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  ronners 2009-06-16 16:24

Hi Dan,

I'm not sure how easy this will be to take, but the quality of your composition is much better than the quality of your equipment. I'm struggling to find any sharp part of this image - the flat metal has some detail but there is a lot of sharpness fall off in the top right and lower left hand corners (which I wouldn't normally expect at that focal length) and the cabling is particularly flat. I think it may be a good time to upgrade to better glass my friend.

Ron.

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Old 06-17-2009, 02:26 AM
Wandering_Dan Wandering_Dan is offline
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Join Date: Aug 2007
Posts: 451
Default To ronners: Sharpness is a sore point

Hi, Ron -

You touch on a longstanding sore point with me; sharpness has been an issue I've been struggling with for some time, and even now I am researching various different lenses. However, the Nikon 18-70 f3.5/5.6, even though a kit lens, has a reputation for being one of the sharper.

A number of things to keep in mind about this photo: First, dirt and rocks in the crevices will mute the sharpness. Second, although I was shooting at f11, it was a close-in shot, so DOF was more shallow than you might have expected. Also, images in RAW are going to be softer than JPEG (no in-camera sharpening, and the sensors also sacrifice some sharpness for color). And finally, like many others here, I post my images at 72 dpi, which also cuts sharpness.

But none of that necessarily negates your comment. I looked at the original RAW image under 100% magnification (which is really the only way to tell, and not available to the TE viewer), and I am troubled by the lack of sharpness, which I think goes beyond the effect of RAW. (Though the dirt issue still remains valid, I think.) I have posted another image from that same trip, a bristlecone pine tree - a closeup of the tree rings, which should be a better test of sharpness.

I would appreciate it if you would check that image out and give me your opinion.

Thanks,
Dan
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Old 06-18-2009, 03:48 PM
ronners ronners is offline
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Join Date: Dec 2002
Posts: 350
Default Re: To ronners: Sharpness is a sore point

Hi Dan,

First of all, thanks for taking the critique in the spirit it was intended :)

What I've found over the years is that sharpness is influenced by a number of factors - light conditions, exposure settings, lens, processing (whether in-camera or not), etc. etc. Your Bristlecone pine shot is much better, and it's definitely helped by the exposure (i.e. you're not losing detail in highlights).

About a year ago I actually switched from my 'ancient' Nikon D100 to a Mamiya 645 with prime lenses, and even with manual focus my images are significantly sharper with more depth. On a trip late last year to Arizona/Utah I actually took the D100 as a backup and I had the luxury to compare the D100 RAW shots with the Mamiya film scans (a mixture of Kodak TMax 100 and Portra 160VC). There's something intangible about the film results that I was never able to quite capture in 6 years with the D100. Prints are also fabulously detailed - I've tried many up to 11x14 so far but could no doubt go further. It's also worth noting that I don't do much sharpening of the Mamiya scans - a little perhaps in the scanner but not too much afterward in post-processing.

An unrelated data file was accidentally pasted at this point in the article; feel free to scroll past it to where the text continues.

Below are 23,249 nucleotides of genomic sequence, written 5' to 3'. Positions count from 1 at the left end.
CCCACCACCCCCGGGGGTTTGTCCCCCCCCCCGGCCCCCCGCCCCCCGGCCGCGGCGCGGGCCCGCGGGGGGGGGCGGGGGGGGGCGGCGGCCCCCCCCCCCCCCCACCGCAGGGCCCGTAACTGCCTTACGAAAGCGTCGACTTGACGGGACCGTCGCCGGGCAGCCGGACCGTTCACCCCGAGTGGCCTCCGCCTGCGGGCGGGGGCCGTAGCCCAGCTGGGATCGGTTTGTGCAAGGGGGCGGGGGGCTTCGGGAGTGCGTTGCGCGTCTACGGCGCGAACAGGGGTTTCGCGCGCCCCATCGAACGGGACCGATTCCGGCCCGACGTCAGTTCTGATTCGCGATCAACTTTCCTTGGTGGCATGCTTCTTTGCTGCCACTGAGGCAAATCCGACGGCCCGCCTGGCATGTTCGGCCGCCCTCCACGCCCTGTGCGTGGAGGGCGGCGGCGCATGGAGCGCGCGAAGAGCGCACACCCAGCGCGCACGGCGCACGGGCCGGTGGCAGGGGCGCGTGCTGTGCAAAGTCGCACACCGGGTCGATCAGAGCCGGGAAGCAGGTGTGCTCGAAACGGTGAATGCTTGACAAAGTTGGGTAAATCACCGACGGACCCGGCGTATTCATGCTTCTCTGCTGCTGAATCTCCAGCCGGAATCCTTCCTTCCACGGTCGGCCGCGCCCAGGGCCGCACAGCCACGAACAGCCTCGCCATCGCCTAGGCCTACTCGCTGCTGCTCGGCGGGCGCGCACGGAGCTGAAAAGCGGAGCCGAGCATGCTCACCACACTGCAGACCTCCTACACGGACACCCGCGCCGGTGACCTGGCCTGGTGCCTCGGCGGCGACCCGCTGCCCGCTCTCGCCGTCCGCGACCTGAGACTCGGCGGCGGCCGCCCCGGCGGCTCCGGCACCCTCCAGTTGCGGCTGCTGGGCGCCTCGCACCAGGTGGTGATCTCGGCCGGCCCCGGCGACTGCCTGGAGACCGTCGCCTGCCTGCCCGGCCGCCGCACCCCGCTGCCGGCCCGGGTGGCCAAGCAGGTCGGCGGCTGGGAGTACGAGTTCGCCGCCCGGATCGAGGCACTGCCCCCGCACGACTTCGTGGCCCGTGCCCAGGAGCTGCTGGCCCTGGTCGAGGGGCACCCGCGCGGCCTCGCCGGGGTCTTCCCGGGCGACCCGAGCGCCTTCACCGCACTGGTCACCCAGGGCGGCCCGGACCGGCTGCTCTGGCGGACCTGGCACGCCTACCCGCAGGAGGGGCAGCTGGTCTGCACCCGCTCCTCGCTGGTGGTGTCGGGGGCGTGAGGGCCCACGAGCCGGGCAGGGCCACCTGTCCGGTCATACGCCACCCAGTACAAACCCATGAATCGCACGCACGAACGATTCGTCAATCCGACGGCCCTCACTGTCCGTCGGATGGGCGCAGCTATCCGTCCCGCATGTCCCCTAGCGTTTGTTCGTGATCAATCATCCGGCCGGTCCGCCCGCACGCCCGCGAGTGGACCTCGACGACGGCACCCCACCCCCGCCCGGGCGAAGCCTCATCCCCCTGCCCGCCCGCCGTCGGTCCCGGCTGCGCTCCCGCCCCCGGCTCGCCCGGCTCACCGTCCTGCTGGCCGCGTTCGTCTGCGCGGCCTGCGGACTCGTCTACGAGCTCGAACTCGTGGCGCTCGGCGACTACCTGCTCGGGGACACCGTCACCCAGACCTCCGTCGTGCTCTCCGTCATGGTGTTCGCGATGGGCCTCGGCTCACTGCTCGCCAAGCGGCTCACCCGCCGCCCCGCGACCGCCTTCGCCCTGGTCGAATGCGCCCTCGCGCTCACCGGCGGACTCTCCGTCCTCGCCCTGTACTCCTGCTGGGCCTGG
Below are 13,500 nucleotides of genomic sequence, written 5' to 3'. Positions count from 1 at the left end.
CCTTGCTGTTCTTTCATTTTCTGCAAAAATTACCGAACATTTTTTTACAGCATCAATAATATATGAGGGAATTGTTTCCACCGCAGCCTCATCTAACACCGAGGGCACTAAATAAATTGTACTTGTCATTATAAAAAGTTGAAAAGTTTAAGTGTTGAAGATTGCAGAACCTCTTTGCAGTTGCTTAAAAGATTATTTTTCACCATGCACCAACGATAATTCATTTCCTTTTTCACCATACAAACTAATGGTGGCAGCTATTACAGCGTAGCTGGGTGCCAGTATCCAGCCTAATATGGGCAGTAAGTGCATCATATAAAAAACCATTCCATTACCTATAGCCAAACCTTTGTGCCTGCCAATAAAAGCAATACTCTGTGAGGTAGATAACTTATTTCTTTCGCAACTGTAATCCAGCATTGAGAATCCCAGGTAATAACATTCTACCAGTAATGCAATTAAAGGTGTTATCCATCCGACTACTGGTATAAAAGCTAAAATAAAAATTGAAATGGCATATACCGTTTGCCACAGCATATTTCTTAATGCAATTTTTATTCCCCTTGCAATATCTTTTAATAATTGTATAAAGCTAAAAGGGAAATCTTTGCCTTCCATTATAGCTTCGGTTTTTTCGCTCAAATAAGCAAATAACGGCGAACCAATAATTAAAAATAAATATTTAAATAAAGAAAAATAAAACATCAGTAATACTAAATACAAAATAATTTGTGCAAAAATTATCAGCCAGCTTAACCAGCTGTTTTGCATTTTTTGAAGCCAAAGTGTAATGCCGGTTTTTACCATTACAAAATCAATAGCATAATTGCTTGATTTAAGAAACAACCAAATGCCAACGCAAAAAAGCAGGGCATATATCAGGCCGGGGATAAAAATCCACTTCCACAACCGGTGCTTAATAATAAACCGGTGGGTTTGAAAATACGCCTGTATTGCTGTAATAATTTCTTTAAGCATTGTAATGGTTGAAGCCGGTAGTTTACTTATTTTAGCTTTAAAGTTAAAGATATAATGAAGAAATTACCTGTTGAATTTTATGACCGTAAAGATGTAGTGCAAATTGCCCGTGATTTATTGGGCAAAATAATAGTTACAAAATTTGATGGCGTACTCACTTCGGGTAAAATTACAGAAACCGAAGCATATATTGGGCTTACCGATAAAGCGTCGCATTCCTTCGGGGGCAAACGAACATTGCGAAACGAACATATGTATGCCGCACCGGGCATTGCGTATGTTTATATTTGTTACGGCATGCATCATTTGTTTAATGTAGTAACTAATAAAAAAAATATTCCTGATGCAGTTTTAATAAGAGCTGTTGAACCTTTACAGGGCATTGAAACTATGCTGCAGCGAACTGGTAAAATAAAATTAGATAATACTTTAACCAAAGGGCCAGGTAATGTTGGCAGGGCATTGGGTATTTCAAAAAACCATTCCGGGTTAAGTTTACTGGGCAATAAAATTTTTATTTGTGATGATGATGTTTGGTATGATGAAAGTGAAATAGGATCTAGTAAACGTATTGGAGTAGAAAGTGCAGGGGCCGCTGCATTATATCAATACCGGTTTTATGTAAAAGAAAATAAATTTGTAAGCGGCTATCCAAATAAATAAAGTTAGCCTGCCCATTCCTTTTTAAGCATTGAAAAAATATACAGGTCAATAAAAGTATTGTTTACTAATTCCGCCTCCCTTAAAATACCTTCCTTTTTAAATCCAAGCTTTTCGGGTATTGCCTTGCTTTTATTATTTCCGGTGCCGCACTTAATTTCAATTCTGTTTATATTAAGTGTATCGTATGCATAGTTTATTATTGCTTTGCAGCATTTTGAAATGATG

In the gallery on my web page (http://www.ronaldcraig.com/galleries/black-and-white/index.html) there's a detail shot taken at Canyon de Chelly in Arizona (the second image in the B&W gallery). There is a huge amount of detail with glistening quartz etc. in the 11x14 print.

All in all, my point here is that options other than digital are available to you if you are prepared to get your hands dirty with a few chemicals. Excellent quality equipment can be picked up used at bargain prices these days (the 80mm standard lens I used for the Canyon de Chelly image goes for about $150 or so). My feeling is that this is an option that should be considered seriously if you are interested in taking your work to the next level. If you are interested and want more details on the 'hybrid flow' I use let me know.

In the meantime keep up the good work. If you ever find yourself on California's Pacific Coast I can probably point you to some good spots.

Cheers,

Ron.
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Old 06-18-2009, 04:47 PM
Wandering_Dan Wandering_Dan is offline
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Join Date: Aug 2007
Posts: 451
Default Re: To ronners: Sharpness is a sore point

Hi, Ron -

First, thanks for your comments, both this one and the original one.

I started to write a long reply here, but I decided it was getting too long, and personal enough that it was no longer really appropriate for a public TE discussion where others are expected to join in. I would definitely like to continue the conversation, but via email. I've posted my reply via your website's email page; if you don't get it, let me know.

For public consumption, then, let me just say that I've seen your website, as well as the one photo you've posted here, and ask: Why aren't you posting more?

OK, one other public point: The D100 could never rival film; however, advances in digital technology since then (even the D70 and the D80 are better, and the D3 is superb) have made a number of film people (not the medium format ones, though) switch to digital full or part time.

Best,
Dan
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